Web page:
Wild Flowers on Pacific Coast

Wild flowers are in full bloom on Pacific Coast!  Look at the fields full of wild flowers – what a beautiful view! coastalwildflower2 Native plants grow and thrive in hard coastal environments that are very cold, windy and dry.  When spring and summer come, they will all go into full blossom, turning the field into a huge colorful blanket. Here is the good news – you can plant a lot of these native plants in your garden, so you can enjoy the same blossom from the comfort of your home.  In fact, you are encouraged to plant them, as many of them are drought tolerant, and qualify for Santa Clara Water District’s Rebate Program.  The beautiful yellow and purple flowers in the photo are two such plants.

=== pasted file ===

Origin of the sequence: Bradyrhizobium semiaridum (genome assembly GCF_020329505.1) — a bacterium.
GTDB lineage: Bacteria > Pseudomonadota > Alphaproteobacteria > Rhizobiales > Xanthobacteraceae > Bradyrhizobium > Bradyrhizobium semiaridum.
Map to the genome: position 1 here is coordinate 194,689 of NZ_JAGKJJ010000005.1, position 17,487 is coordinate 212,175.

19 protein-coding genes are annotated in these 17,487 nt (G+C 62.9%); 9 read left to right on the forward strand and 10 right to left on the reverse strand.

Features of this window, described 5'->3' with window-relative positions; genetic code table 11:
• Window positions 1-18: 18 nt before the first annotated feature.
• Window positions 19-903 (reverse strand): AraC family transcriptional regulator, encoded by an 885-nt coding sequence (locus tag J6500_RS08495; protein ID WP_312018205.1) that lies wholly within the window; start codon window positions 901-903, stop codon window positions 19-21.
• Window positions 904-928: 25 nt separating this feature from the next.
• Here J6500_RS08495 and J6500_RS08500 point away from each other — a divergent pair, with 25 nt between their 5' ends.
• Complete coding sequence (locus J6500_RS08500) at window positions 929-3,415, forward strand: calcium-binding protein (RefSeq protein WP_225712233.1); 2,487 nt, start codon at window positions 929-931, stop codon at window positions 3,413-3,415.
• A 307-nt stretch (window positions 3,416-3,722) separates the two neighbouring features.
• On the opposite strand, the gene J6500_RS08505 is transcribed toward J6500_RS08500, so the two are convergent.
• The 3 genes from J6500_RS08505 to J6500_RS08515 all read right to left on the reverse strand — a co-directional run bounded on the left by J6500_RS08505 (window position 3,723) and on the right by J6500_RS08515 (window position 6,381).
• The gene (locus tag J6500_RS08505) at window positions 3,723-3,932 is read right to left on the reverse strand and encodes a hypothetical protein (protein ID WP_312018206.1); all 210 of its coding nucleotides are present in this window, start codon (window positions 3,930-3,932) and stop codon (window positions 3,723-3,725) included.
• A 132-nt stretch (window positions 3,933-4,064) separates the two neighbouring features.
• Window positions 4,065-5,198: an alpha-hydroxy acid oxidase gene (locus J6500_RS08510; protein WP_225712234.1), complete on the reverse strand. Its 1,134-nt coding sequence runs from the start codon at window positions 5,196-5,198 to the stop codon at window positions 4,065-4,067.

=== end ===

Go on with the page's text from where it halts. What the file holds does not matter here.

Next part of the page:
Golden Yarrow

Native to California, this perennial plant (Eriophyllum confertiflorum)  is well adapted to dry and windy coastal climate.  Very hardy and drought tolerant, you don’t need to water much after they establish.  The golden color is lovely!   Qualifies for the Santa Clara Water District’s Landscape Rebate Program. Golden Yarrow on Pacific Coast Golden yarrow on Pacific Coast Golden yarrow in a garden Golden yarrow in a garden

Common Yarrow

In addition to Golden Yarrow, the white-flowered yarrow also grow and blossom in abundance in the same place.  This kind of yarrow is called Common Yarrow (Achillea millefolium & hybrids).  Just like their sister Golden Yarrow, they are also native, very tough and drought tolerant. Another great choice for a garden.

Common Yarrow on Pacific Coast
Common Yarrow on Pacific Coast
Common Yarrow in a garden
Common Yarrow in a garden